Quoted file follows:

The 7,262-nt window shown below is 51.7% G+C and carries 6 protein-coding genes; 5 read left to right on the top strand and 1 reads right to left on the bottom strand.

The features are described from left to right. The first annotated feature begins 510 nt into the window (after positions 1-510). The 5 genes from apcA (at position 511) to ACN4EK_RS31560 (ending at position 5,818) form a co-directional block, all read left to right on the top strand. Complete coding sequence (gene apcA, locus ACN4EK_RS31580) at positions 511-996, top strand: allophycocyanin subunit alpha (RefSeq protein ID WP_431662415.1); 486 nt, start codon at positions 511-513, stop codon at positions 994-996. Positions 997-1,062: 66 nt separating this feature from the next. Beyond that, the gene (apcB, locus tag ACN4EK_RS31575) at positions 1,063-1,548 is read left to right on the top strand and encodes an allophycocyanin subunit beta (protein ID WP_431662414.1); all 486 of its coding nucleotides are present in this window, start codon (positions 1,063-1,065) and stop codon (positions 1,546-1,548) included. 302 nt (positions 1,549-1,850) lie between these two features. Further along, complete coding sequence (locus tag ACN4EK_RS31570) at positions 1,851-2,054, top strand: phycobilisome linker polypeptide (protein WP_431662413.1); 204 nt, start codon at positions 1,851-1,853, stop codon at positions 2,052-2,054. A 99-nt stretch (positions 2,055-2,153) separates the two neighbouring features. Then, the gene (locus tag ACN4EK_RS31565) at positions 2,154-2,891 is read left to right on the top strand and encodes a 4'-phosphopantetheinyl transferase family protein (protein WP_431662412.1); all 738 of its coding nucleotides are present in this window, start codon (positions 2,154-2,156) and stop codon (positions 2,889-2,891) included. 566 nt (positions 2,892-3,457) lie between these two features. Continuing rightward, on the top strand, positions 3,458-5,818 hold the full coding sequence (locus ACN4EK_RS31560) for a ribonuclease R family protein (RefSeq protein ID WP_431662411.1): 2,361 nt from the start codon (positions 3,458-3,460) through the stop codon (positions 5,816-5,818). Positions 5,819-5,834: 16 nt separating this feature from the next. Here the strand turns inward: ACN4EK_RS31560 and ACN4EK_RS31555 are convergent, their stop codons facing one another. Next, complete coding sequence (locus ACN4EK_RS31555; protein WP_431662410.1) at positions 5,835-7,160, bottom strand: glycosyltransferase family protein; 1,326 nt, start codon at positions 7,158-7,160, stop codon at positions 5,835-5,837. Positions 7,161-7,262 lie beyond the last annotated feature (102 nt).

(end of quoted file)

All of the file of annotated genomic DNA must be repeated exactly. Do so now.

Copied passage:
The 7,262-nt window shown below is 51.7% G+C and carries 6 protein-coding genes; 5 read left to right on the top strand and 1 reads right to left on the bottom strand.

The features are described from left to right. The first annotated feature begins 510 nt into the window (after positions 1-510). The 5 genes from apcA (at position 511) to ACN4EK_RS31560 (ending at position 5,818) form a co-directional block, all read left to right on the top strand. Complete coding sequence (gene apcA, locus ACN4EK_RS31580) at positions 511-996, top strand: allophycocyanin subunit alpha (RefSeq protein ID WP_431662415.1); 486 nt, start codon at positions 511-513, stop codon at positions 994-996. Positions 997-1,062: 66 nt separating this feature from the next. Beyond that, the gene (apcB, locus tag ACN4EK_RS31575) at positions 1,063-1,548 is read left to right on the top strand and encodes an allophycocyanin subunit beta (protein ID WP_431662414.1); all 486 of its coding nucleotides are present in this window, start codon (positions 1,063-1,065) and stop codon (positions 1,546-1,548) included. 302 nt (positions 1,549-1,850) lie between these two features. Further along, complete coding sequence (locus tag ACN4EK_RS31570) at positions 1,851-2,054, top strand: phycobilisome linker polypeptide (protein WP_431662413.1); 204 nt, start codon at positions 1,851-1,853, stop codon at positions 2,052-2,054. A 99-nt stretch (positions 2,055-2,153) separates the two neighbouring features. Then, the gene (locus tag ACN4EK_RS31565) at positions 2,154-2,891 is read left to right on the top strand and encodes a 4'-phosphopantetheinyl transferase family protein (protein WP_431662412.1); all 738 of its coding nucleotides are present in this window, start codon (positions 2,154-2,156) and stop codon (positions 2,889-2,891) included. 566 nt (positions 2,892-3,457) lie between these two features. Continuing rightward, on the top strand, positions 3,458-5,818 hold the full coding sequence (locus ACN4EK_RS31560) for a ribonuclease R family protein (RefSeq protein ID WP_431662411.1): 2,361 nt from the start codon (positions 3,458-3,460) through the stop codon (positions 5,816-5,818). Positions 5,819-5,834: 16 nt separating this feature from the next. Here the strand turns inward: ACN4EK_RS31560 and ACN4EK_RS31555 are convergent, their stop codons facing one another. Next, complete coding sequence (locus ACN4EK_RS31555; protein WP_431662410.1) at positions 5,835-7,160, bottom strand: glycosyltransferase family protein; 1,326 nt, start codon at positions 7,158-7,160, stop codon at positions 5,835-5,837. Positions 7,161-7,262 lie beyond the last annotated feature (102 nt).